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Can you make your business fly in a market where even the competitors have flown?
It’s not a familiar predicament. Most businesses are fighting competitors for a bigger share of the market. But what do you do when the market is so tough that the com-petitors have disappeared?
In 1933 there were 33 light aircraft manufacturers in the UK. One factory alone employed 3000 staff. Today, The Light Aircraft Company Limited is the last company standing.
Norfolk Chambers Member Paul Hendry-Smith sees the glass as definitely more than half full though. Yes, he admits that there are some pressures on the market, but what he sees for his business, The Light Aircraft Company Ltd, is huge potential.
So why has this market proved so difficult?
For a start, the demands made by current regulations, let alone future changes from, among others, the Civil Aviation Authority, have been too much for some companies to bear from an administration standpoint, and an excessive cost burden for others.
Paul says that The Light Aircraft Company Ltd are addressing the demands ‘with a lot of hard work, innovation in design, changes of airframes for better handling, nurturing staff which at the end of the day are the life blood of the company, and producing a quality product which is recognised throughout the UK, Europe and in many other parts of the world’. And if that’s not enough they’ve expanded with two new designs.
Looked at objectively the idea of a market so ferocious it’s removed the competition is downright alarming. But, in the global picture, aviation is developing and survival and success will come for those who see the challenges as opportunities.
So, with the dramatic changes afoot in the EU and UK regarding aviation, what are the challenges facing The Light aircraft Company Ltd? ‘We have 2 new designs that we have to upgrade, we need to ensure our raw material and assembly costs under control through careful purchasing and man management. We make every effort and even pay a premium for UK produced raw materials. We must protect our manufacturing industries come what may.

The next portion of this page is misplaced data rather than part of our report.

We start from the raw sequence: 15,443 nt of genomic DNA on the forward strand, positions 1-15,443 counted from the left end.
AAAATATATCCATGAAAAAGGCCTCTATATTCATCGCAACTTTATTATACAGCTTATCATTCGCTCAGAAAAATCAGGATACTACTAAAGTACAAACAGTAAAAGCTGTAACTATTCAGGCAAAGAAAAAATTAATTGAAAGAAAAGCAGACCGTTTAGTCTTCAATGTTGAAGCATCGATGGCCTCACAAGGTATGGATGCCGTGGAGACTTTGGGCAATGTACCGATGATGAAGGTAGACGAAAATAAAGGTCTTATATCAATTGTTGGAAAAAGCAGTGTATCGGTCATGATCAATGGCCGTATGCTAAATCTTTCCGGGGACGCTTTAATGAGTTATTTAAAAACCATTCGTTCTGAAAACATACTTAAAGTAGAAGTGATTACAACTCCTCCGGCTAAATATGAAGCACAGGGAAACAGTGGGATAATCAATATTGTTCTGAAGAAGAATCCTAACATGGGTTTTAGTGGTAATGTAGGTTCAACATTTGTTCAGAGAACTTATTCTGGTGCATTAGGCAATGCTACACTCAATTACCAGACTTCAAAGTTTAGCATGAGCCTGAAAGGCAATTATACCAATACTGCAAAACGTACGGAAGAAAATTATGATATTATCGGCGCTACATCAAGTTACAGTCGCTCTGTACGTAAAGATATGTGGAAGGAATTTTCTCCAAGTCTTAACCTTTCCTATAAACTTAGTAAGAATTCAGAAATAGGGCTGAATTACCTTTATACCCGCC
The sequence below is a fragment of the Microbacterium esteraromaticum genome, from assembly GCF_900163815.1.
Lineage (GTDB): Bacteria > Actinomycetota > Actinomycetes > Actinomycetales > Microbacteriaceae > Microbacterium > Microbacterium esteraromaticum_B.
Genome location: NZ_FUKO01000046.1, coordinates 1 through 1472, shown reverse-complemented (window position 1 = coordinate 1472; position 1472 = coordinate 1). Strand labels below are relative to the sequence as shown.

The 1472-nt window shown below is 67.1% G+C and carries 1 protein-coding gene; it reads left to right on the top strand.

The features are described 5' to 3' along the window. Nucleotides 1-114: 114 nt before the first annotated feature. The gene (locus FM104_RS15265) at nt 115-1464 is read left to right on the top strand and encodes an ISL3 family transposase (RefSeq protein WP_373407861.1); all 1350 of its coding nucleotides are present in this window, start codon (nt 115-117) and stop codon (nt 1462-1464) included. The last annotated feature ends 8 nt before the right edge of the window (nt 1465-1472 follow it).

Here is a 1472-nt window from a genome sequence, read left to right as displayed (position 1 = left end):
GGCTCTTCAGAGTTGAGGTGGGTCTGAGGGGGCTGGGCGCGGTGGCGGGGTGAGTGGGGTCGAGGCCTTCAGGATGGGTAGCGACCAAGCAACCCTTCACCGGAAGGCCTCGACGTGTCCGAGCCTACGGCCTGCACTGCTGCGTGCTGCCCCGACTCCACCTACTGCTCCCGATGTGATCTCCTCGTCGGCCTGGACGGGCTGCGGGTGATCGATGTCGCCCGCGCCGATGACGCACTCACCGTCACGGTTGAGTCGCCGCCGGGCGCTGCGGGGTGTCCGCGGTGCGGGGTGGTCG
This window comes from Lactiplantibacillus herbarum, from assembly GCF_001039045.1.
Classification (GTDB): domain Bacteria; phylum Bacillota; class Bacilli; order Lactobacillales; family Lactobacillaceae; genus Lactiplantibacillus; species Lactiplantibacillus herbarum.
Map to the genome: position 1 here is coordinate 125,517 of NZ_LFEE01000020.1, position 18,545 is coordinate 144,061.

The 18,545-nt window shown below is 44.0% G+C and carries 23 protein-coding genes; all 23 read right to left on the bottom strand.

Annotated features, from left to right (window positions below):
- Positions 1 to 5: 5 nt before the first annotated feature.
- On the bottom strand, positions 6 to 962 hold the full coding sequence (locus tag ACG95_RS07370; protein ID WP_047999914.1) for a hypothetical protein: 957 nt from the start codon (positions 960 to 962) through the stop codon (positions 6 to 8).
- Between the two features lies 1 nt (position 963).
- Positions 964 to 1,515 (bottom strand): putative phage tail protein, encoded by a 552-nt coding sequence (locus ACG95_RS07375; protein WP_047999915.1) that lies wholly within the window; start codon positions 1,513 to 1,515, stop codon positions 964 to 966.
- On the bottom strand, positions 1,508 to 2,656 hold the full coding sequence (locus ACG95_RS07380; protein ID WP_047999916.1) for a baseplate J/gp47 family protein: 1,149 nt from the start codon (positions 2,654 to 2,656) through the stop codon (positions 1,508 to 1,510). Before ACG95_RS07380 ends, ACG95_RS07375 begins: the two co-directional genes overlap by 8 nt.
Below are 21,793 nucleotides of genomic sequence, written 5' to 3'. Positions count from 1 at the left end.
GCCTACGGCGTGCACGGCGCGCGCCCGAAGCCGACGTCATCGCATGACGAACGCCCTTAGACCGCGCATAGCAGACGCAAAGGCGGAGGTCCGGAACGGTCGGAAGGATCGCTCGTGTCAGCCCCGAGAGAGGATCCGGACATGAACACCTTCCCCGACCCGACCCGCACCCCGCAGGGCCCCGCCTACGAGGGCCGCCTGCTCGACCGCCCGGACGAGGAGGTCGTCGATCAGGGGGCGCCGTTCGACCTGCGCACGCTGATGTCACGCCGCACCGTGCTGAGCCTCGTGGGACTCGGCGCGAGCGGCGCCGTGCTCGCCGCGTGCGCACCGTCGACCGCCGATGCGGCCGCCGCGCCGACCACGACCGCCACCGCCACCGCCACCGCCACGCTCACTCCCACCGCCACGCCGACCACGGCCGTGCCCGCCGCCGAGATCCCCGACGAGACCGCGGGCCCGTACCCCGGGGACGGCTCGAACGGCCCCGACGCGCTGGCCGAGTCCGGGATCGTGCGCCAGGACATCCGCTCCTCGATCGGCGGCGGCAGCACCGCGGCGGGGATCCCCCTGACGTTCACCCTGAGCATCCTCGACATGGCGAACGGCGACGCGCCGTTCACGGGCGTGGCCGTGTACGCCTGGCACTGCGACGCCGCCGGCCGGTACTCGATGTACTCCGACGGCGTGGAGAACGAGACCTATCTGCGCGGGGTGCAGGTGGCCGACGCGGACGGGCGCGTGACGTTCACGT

The key for us now and in the future is twofold, to get more of our aircraft out into the flight training school arena, because people buy aircraft that they train in; and we need to find the right dealers for our aircraft in other countries. That's the biggest challenge. When we are looking for the right people and companies to partner with we need to get along with them well, they need to have the passion for aviation, they need to “get” what our aircraft are about, they have to understand their market in their country. The list is endless and the nights sleepless at times’ says Paul.
Identifying the objectives is essential. It’s about focus. And with this level of focus, yes, you can make your business fly in a market where even the competitors have flown!
We’d love to hear your views on the issues facing business today. If you want your thoughts expressed in this news column let us know.
This article can also be found in Wednesday's 2 October, 2019 EDP News.